Early Origins of the MacAttee family
Iona, where they held a family seat from early times and their first records appeared on the early census rolls taken by the early Kings of Britain to determine the rate of taxation of their subjects.
Early History of the MacAttee family
Another 127 words (9 lines of text) covering the years 1372, 1564 and 1564 are included under the topic Early MacAttee History in all our PDF Extended History products and printed products wherever possible.
MacAttee Spelling Variations
spelling variations of MacAttee include MacAteer, MacTear, MacTeir, MacTire, MacAtee, MacAtter, MacAttur and many more.
Early Notables of the MacAttee family (pre 1700)
Another 20 words (1 lines of text) are included under the topic Early MacAttee Notables in all our PDF Extended History products and printed products wherever possible.
Migration of the MacAttee family to Ireland
Some of the MacAttee family moved to Ireland, but this topic is not covered in this excerpt.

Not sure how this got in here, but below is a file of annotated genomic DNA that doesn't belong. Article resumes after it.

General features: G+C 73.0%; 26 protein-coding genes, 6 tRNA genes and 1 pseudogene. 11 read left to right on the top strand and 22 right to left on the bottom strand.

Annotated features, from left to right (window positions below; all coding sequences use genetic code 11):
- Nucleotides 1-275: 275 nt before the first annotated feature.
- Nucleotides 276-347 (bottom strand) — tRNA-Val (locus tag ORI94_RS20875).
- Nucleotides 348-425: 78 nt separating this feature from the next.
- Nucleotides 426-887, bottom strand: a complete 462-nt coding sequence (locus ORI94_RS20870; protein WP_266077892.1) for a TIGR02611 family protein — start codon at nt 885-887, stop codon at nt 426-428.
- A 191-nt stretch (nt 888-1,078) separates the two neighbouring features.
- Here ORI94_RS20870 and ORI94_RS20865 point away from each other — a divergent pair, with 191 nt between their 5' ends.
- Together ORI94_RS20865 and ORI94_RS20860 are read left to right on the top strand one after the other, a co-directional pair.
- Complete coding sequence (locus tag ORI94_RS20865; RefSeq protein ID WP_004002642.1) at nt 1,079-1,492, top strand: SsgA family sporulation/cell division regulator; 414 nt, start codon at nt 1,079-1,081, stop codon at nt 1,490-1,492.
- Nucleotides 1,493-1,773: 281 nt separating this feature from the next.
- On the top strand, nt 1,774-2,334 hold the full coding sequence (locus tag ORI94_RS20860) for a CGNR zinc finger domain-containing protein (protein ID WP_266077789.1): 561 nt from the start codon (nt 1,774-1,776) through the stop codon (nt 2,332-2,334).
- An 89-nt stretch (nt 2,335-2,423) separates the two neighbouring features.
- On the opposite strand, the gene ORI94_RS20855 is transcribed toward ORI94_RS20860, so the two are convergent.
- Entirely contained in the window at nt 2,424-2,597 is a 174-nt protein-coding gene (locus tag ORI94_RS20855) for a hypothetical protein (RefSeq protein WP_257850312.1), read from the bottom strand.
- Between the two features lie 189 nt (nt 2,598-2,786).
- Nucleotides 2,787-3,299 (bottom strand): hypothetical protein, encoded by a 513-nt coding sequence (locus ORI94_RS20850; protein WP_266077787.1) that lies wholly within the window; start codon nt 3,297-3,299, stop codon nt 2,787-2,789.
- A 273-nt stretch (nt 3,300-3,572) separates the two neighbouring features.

Another 147 words (10 lines of text) about their life in Ireland is included in all our PDF Extended History products and printed products wherever possible.
Migration of the MacAttee family to the New World and Oceana
These settlers arrived in North America at a time when the east was burgeoning with prosperous colonies and the expanses of the west were just being opened up. The American War of Independence was also imminent. Some Scots stayed to fight for a new country, while others who remained loyal went north as United Empire Loyalists. The ancestors of all of them went on to rediscover their heritage in the 20th century through highland games and other patriotic Scottish events. The MacAttee were among these contributors, for they have been located in early North American records: William MacAteer settled in Pennsylvania in 1772; Edward MacAtee settled in Philadelphia in 1864; Mark MacAtter settled in New York in 1811; James MacAttur settled in New York in 1811.
The MacAttee Motto
The motto was originally a war cry or slogan. Mottoes first began to be shown with arms in the 14th and 15th centuries, but were not in general use until the 17th century. Thus the oldest coats of arms generally do not include a motto. Mottoes seldom form part of the grant of arms: Under most heraldic authorities, a motto is an optional component of the coat of arms, and can be added to or changed at will; many families have chosen not to display a motto.
Motto: Per ardua
Motto Translation: Through difficulties.
MacAttee Family Crest Products